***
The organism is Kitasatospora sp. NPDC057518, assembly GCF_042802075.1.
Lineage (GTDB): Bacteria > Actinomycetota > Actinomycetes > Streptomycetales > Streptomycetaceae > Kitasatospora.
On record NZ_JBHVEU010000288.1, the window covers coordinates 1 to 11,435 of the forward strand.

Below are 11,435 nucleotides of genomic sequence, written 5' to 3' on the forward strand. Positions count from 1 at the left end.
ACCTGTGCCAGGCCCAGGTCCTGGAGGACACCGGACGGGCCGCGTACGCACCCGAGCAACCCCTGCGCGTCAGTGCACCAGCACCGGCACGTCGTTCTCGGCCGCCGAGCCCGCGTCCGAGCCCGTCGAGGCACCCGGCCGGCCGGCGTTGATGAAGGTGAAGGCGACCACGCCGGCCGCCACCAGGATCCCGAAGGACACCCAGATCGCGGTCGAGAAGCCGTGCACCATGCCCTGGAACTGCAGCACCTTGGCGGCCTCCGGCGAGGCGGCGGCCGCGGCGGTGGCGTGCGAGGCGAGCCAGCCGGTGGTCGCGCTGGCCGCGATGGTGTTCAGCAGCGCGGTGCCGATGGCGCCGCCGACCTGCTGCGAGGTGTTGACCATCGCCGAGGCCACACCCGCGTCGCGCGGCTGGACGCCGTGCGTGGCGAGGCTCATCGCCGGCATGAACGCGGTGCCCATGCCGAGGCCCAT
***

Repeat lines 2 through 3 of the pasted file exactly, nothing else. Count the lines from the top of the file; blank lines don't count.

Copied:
Lineage (GTDB): Bacteria > Actinomycetota > Actinomycetes > Streptomycetales > Streptomycetaceae > Kitasatospora.
On record NZ_JBHVEU010000288.1, the window covers coordinates 1 to 11,435 of the forward strand.